It’s all change at Westminster – once again. After five years dominated by the pace and scale of change to the social security system, the new Parliament promises some more pretty big changes, many of which were discussed in this week’s Welfare Reform & Work Bill debate.
But some things never seem to change.
During Work and Pensions Questions in the House of Commons recently, questions were asked about the impact of benefit sanctions on foodbank use. The new Minister for Employment, Priti Patel, responded by saying that the government “agree[s] with the conclusion reached by the all-party parliamentary inquiry into hunger that the reasons for food bank use are complex and overlapping. There is no robust evidence that directly links sanctions and food bank use.”
CPAG provided evidence to the All-Party Parliamentary inquiry in 2014, based in large part on our experiences of advising users of Tower Hamlets Foodbank. Whilst it is true that the reasons for foodbank use are complex, we also said that the “more stringent sanctions regime introduced from last year is a significant driver of food bank use – an estimated third of clients seen in Tower Hamlets are subject to sanctions.” This was one of the findings of our report, produced with other charities, Emergency Use Only, which made some recommendations to improve the situation for sanctioned claimants.
When pressed on the issue, Ms Patel went on to say she could “assure the House that for those in genuine need, hardship payments are on offer, as is support for those who have been sanctioned. Support is there for those who can demonstrate that they require financial assistance to buy essential items. It is absolutely right that in our jobcentres and in the interactions with claimants, we give them the right sort of support, guidance and advice, and I assure the hon. Lady that that does take place.” Based on our day to day work with foodbank clients, we sadly haven’t seen these levels of support borne out in practice.
One recent client came into a foodbank outlet absolutely destitute and at his wits' end. He’d had over 20 consecutive referrals for sanction decisions to be applied to his jobseeker’s allowance since the beginning of the year. Further investigation established that these all related to failure to attend Work Programme appointments. The client explained that his adviser had ordered him to undertake work-related activity that he couldn’t manage and they’d argued as a result, leaving our client feeling scared and intimidated.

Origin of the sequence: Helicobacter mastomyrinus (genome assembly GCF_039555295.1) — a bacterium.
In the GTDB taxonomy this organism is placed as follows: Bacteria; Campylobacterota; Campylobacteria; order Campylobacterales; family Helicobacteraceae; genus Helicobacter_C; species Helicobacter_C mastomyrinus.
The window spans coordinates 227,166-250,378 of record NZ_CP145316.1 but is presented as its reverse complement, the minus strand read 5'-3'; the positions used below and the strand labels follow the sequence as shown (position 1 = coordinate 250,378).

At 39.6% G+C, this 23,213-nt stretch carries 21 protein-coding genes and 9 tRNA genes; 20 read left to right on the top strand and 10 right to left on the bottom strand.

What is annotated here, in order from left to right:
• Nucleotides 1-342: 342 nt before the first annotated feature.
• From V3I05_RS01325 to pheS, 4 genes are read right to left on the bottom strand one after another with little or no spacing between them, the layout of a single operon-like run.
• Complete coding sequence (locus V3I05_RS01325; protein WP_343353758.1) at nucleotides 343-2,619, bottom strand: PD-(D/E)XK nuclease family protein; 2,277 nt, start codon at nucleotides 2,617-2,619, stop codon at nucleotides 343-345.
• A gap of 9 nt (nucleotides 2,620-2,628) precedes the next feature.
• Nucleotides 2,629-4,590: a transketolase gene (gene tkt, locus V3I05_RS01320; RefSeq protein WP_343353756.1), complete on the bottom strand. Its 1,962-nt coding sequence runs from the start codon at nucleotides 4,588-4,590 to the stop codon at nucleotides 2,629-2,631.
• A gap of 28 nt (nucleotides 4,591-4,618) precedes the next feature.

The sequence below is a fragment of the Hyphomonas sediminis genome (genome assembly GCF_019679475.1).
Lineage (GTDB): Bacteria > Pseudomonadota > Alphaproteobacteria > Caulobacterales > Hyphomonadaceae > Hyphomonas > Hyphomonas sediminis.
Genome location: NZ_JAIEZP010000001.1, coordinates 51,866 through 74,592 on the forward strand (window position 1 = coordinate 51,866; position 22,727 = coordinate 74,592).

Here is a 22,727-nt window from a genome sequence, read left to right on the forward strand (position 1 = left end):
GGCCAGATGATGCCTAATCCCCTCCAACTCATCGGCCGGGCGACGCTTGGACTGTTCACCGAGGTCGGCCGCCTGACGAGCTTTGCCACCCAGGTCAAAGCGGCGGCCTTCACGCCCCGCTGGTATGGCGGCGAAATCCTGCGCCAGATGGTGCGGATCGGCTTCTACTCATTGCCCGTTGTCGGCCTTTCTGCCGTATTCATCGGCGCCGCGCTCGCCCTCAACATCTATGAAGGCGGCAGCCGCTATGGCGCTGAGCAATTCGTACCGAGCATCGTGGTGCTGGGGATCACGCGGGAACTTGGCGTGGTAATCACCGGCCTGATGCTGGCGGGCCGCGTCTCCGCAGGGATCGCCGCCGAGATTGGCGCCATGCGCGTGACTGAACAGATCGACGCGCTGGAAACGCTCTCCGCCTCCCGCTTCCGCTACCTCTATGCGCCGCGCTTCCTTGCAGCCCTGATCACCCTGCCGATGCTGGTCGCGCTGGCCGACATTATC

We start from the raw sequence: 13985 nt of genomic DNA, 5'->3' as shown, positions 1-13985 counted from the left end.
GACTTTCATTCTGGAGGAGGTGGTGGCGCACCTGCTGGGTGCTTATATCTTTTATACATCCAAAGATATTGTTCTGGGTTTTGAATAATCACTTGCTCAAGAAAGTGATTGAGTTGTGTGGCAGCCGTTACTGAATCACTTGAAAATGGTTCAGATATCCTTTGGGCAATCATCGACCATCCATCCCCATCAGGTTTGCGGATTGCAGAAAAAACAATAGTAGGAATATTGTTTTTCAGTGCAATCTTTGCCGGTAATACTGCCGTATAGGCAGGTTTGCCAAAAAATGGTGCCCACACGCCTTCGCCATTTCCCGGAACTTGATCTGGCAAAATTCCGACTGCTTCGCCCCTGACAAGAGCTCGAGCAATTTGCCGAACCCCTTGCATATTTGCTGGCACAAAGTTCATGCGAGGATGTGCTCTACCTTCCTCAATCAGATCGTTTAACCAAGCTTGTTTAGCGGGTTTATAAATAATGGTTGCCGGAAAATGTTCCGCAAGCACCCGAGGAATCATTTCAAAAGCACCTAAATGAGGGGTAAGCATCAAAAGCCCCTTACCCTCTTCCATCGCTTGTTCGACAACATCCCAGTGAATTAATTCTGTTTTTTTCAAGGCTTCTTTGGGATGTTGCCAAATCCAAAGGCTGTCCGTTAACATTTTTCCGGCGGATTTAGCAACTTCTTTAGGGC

Despite the safeguards and support the sanctions system is supposed to provide, this situation was allowed to continue without any enquiry from DWP or the Work Programme provider. Why didn’t someone think to, at the very least, try and speak to our client and resolve what was obviously a broken relationship? Thankfully, following our intervention, we were able to get the sanction decisions overturned and benefit payments reinstated.
In another case, I’m helping a client to challenge a sanction imposed because he lost his job due to “misconduct”. It appears his “misconduct” was to complain that he wasn’t given access to a toilet at work and he is taking the case to an employment tribunal. Before the tribunal can make a decision, his jobseeker’s allowance has been sanctioned for 13 weeks and he isn’t eligible for a hardship payment for the first 14 days. We’re helping him challenge the decision and we’re confident that we can get this overturned, but in the meantime he is penniless and relying on the foodbank to eat. Where’s the promised support and guidance here?
As advisors who see these cases all the time, we have many suggestions for how small tweaks could make the system more humane and prevent these kind of egregious cases arising. For instance, why not make decisions about hardship payments at the same time as a sanction decision is going to be made, rather than requiring someone to wait for the decision before they can even start that process? Why not insist on a face-to-face meeting to discuss prospective sanction decisions being taken, so that people have a chance to explain what’s actually happened?
It wouldn’t take much to prevent needless suffering and make sure the social security system serves its purpose better – helping those who can to find work and supporting and protecting those who can’t.